Any books on Turing that focus on the trial/his identity?
June 2, 2019 2:23 PM   Subscribe

My LGBT-identified kid is trying to research Turing's chemical castration, but having a really difficult time - she's been reading book after book, but most of them focus on other aspects of his life and mention the trial only in passing. Is there a good book - preferably for Kindle - that goes into this in more depth or uses the 2016 court records release?
posted by corb to Law & Government (9 answers total) 6 users marked this as a favorite
 
From what I can tell from the Amazon previews, the last chapter of Andrew Hodges' Alan Turing: The Enigma goes into the history of chemical castration in the UK and Turing's experience with it. It was published before 2016, though, so it wouldn't include the court records release.
posted by Johnny Assay at 2:43 PM on June 2 [2 favorites]


Medical treatment to 'cure' homosexuality was permitted under the Criminal Justice Act 1948, section 4, which made provision for 'treatment by or under the direction of a duly qualified medical practitioner with a view to the improvement of the offender's mental condition'.

The use of chemical castration was recommended in a paper, 'Hormone Treatment of the Sexual Offender', by F.L. Golla and R. Sessions Hodge, published in The Lancet in 1949. (The lead author, Frederick Lucien Golla, was director of the Burden Neurological Institute, Bristol, where he also pioneered the use of ECT and lobotomy.) Golla and Hodge proposed a course of oestrogen injections 'to abolish libido temporarily in persons complaining of an uncontrollable sexual urge that had led to trouble'. In cases where 'for psychological reasons the prompt abolition of libido within the first fortnight' was required, the treatment took the form of daily injections of estradiol benzoate. In other cases it took the form of estrone tablets administered orally. The authors concluded: 'In view of the non-mutilating nature of this treatment and the ease with which it can be administered to a consenting patient we believe that it should be adopted wherever possible in male cases of abnormal and uncontrollable sexual urge.'

For further details, see Andrew Hodges' biography of Turing, and Brian Lewis, Wolfenden's Witnesses: Homosexuality in Postwar Britain (2016). Turing pleaded guilty to the charge of gross indecency (although, as Hodges writes, he was 'guilty of something for which he showed no guilt') and opted for hormone treatment in order to avoid prison.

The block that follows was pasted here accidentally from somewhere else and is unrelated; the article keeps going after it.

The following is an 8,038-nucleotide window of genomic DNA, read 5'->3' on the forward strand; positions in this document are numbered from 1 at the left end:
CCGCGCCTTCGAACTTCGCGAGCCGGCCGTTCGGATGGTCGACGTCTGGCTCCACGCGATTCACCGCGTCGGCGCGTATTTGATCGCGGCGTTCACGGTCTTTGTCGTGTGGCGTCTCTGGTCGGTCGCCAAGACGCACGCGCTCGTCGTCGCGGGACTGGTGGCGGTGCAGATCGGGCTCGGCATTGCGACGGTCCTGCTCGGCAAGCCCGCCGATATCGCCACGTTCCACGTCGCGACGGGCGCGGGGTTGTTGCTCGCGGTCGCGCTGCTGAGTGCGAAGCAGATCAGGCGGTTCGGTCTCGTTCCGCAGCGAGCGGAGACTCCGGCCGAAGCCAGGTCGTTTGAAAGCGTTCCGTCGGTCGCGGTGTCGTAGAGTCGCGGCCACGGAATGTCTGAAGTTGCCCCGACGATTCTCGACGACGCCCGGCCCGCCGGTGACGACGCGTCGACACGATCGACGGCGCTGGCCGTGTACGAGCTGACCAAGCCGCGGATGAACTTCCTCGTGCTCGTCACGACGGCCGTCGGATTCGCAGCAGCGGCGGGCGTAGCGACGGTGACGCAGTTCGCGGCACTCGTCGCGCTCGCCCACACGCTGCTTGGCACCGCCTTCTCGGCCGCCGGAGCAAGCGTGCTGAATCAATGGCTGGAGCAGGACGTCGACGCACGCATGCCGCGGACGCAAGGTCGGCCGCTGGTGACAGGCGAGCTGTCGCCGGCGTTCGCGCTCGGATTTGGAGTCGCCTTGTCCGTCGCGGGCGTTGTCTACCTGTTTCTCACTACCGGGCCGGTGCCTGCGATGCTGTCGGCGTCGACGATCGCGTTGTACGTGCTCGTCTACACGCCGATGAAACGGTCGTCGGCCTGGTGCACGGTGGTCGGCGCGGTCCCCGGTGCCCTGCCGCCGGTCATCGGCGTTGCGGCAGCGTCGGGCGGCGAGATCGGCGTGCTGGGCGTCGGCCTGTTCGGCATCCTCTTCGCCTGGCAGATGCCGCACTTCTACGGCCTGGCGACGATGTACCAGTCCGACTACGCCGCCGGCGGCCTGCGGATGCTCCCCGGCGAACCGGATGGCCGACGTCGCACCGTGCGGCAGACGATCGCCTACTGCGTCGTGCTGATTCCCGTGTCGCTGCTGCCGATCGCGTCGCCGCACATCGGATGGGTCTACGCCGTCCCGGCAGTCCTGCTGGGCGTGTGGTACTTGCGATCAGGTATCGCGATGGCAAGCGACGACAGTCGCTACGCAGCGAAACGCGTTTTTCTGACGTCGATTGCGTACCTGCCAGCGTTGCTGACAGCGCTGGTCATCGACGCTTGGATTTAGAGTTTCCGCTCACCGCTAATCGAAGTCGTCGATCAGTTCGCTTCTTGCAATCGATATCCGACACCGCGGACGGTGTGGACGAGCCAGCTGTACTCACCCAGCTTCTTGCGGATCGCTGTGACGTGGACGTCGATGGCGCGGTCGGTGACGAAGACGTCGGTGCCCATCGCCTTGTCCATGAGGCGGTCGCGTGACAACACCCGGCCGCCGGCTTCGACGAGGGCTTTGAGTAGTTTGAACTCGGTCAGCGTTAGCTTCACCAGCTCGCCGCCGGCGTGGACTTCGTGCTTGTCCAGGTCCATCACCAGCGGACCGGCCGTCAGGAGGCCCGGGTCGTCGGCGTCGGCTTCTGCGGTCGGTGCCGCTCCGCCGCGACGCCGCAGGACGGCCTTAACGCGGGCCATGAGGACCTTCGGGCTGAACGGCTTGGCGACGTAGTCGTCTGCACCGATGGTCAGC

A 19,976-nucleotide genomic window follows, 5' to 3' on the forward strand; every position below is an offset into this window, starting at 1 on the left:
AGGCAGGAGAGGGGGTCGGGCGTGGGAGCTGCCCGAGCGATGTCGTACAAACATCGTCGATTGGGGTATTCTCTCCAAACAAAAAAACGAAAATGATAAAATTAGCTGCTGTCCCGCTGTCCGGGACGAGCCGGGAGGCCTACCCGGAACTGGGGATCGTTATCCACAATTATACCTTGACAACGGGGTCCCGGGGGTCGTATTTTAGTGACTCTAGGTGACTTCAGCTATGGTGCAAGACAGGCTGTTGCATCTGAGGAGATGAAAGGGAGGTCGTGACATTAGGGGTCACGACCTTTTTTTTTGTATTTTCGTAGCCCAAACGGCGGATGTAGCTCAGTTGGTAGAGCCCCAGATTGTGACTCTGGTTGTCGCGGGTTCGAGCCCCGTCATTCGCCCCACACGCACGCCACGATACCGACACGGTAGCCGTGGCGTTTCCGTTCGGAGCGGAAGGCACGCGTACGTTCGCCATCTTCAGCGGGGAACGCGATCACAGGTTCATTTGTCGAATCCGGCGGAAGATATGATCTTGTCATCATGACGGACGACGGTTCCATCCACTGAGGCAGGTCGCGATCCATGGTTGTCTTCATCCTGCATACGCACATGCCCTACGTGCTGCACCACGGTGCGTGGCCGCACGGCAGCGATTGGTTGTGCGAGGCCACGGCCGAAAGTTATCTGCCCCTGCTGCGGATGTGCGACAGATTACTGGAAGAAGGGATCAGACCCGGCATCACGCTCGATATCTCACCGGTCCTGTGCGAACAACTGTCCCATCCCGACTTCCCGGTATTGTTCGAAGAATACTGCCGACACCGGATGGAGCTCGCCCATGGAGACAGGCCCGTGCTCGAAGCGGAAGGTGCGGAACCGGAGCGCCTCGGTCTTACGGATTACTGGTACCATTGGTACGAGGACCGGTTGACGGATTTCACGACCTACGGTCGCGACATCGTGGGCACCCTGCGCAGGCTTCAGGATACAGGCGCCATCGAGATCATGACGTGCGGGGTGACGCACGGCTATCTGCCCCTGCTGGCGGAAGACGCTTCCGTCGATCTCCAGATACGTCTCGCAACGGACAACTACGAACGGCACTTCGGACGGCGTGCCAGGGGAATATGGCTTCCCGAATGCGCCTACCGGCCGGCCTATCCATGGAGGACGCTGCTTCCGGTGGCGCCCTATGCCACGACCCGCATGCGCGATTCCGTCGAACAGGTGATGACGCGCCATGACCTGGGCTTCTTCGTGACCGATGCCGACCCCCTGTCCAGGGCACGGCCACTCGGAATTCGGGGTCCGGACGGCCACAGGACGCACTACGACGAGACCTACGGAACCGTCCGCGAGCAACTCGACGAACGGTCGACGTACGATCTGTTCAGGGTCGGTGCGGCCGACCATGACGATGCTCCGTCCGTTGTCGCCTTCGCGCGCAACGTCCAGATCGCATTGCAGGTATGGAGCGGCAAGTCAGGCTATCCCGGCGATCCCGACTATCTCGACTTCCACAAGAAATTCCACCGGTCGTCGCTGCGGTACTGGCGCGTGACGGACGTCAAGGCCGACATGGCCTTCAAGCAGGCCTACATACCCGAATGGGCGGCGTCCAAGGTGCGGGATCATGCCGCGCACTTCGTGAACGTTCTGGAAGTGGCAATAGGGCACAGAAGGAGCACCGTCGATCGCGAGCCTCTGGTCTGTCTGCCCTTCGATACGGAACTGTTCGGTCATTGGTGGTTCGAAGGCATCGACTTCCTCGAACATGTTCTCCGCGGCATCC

The sentence read: 'Placed on Probation for a period of Twelve Months. To submit for treatment by a duly qualified medical practitioner at Manchester Royal Infirmary.' The court file was put on public display for the first time in 2016 but, as far as I know, contains no information about the trial that was not already in Hodges' biography.
posted by verstegan at 3:28 PM on June 2 [1 favorite]


It has been theorized that his death by cyanide poisoning was accidental and not suicide. He had the habit of eating an apple at bedtime, often leaving it half eaten by the bed, and the half-apple found was never tested for cyanide.

Meanwhile, he had been conducting various chemical experiments in his house as hobby, and some of his projects, like gold-plating spons, involved copious amounts of potassium cyanide, with which he was rather casual.
posted by w0mbat at 3:42 PM on June 2


In the MF thread about Turing's pardon, thelonius contributed an excellent BBC link which discusses doubts about the verdict of suicide and has some interesting information about Turing's reaction to the chemical castration and his mood just prior to his death that I haven't seen in other places.
posted by jamjam at 3:51 PM on June 2


Which is the same link that w0mbat mentions.
posted by jamjam at 3:53 PM on June 2


You want the Andrew Hodges biography. It's by far the best book on Turing's life.

(If I recall correctly, the last chapter is more general LGBT history after Turing's death, but one of the earlier chapters will be what she's looking for.)
posted by hoyland at 5:52 PM on June 2 [3 favorites]


If you/she are happy with fiction, Will Eaves' Murmur (recently out in the US) is about Turing and, as Eaves is gay, he focuses on this issue in some detail.
posted by TheRaven at 2:07 AM on June 3


Came here to recommend Hodges as the most comprehensive biography. 2nding as above.
posted by BAKERSFIELD! at 8:24 AM on June 3


Yes Hodges' book is still the definitive biography. The author has a charming website for the book where he occasionally posts updates or extra material. It's a bit disorganized, poke around. I didn't realize there was new material released in 2016. I can't find any reference to it from Hodges, that surprises me a bit.
posted by Nelson at 6:37 PM on June 3


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